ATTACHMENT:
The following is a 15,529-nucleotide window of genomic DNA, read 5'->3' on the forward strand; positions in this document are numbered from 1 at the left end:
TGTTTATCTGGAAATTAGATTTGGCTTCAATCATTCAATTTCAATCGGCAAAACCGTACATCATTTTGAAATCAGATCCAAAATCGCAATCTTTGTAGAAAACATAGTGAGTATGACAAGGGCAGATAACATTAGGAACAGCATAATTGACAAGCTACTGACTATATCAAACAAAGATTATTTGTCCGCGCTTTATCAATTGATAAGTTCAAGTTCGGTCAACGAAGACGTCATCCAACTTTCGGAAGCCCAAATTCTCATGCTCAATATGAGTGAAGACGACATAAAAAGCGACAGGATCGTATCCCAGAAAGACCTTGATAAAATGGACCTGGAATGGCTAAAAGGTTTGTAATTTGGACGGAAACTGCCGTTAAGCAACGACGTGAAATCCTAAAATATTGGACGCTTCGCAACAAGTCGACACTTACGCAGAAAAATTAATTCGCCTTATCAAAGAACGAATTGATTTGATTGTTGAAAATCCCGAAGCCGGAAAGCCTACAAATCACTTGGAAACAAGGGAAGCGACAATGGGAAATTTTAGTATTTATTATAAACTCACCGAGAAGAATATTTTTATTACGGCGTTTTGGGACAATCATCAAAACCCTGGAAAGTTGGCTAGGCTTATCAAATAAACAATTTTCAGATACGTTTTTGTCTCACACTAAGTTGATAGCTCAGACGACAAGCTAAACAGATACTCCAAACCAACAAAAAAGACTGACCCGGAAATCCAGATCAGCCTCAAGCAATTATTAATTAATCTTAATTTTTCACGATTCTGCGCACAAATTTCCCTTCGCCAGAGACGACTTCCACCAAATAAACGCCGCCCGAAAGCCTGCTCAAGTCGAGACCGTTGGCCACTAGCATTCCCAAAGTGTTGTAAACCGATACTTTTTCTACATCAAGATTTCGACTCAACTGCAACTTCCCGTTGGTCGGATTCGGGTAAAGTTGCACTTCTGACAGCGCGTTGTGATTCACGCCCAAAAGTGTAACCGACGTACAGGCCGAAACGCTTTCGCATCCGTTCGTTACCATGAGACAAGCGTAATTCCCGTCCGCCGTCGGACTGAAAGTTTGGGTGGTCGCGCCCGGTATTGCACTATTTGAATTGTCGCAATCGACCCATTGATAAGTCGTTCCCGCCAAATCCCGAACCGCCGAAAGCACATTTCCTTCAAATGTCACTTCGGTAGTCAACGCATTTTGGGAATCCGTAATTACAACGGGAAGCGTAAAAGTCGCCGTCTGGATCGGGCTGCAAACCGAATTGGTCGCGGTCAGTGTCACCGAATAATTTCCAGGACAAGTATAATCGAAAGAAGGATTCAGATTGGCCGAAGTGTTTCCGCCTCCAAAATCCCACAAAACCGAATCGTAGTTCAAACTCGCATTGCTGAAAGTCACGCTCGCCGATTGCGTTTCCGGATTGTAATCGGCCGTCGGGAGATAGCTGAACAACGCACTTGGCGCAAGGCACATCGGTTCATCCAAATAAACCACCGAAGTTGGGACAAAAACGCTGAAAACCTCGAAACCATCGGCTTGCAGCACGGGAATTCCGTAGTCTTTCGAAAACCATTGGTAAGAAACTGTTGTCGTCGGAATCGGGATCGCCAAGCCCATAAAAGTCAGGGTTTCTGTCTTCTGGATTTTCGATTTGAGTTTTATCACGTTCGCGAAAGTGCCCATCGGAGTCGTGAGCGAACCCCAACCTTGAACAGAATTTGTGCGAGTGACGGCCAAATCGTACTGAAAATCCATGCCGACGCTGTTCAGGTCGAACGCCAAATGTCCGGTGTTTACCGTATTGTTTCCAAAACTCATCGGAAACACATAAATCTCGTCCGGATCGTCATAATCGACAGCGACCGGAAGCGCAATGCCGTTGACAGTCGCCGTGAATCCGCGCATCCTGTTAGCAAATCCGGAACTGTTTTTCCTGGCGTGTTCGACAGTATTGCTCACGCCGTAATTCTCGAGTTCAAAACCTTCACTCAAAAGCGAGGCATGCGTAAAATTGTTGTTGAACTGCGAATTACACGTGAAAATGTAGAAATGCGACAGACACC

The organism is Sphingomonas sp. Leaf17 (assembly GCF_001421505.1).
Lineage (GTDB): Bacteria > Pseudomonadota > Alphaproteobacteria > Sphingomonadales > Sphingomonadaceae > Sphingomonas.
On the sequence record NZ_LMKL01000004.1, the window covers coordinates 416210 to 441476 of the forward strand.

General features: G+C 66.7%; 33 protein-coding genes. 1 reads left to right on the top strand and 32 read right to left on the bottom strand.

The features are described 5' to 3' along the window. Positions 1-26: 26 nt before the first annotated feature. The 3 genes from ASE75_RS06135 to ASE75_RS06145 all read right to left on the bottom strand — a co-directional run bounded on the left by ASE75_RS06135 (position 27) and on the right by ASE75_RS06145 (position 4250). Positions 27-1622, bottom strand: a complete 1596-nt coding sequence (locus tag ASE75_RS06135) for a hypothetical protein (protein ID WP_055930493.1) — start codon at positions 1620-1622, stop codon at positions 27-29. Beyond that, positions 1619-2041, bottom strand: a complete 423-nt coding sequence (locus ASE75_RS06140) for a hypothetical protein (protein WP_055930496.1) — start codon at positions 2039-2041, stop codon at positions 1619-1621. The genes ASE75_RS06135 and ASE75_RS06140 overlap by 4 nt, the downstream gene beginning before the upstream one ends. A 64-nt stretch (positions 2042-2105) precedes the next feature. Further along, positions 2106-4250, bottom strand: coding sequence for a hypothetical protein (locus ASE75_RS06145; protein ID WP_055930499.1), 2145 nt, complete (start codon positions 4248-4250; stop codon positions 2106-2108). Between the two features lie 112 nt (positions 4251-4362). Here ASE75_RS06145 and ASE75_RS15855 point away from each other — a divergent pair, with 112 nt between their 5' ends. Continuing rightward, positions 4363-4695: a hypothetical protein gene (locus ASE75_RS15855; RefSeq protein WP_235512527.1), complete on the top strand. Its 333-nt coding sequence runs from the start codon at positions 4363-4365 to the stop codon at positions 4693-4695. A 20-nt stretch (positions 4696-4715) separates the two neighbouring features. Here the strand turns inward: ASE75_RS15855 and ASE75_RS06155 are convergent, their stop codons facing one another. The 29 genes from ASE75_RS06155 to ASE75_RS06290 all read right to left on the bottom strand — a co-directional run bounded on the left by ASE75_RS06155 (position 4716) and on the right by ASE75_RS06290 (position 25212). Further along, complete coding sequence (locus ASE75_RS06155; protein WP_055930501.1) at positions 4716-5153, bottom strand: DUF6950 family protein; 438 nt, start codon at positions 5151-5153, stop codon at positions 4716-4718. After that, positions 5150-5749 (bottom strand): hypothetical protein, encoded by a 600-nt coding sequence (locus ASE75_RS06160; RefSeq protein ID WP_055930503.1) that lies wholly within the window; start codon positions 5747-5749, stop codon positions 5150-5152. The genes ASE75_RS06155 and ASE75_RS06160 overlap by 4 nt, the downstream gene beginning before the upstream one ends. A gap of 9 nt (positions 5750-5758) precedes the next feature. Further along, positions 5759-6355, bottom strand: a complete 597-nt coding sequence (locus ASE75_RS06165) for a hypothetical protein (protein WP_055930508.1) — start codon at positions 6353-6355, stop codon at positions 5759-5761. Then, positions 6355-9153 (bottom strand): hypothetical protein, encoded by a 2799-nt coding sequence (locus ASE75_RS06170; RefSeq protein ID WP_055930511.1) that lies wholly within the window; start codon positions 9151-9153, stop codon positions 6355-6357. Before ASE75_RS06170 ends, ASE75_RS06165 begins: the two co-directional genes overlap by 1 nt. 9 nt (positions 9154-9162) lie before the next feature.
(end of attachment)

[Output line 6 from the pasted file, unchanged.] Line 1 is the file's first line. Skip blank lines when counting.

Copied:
General features: G+C 66.7%; 33 protein-coding genes. 1 reads left to right on the top strand and 32 read right to left on the bottom strand.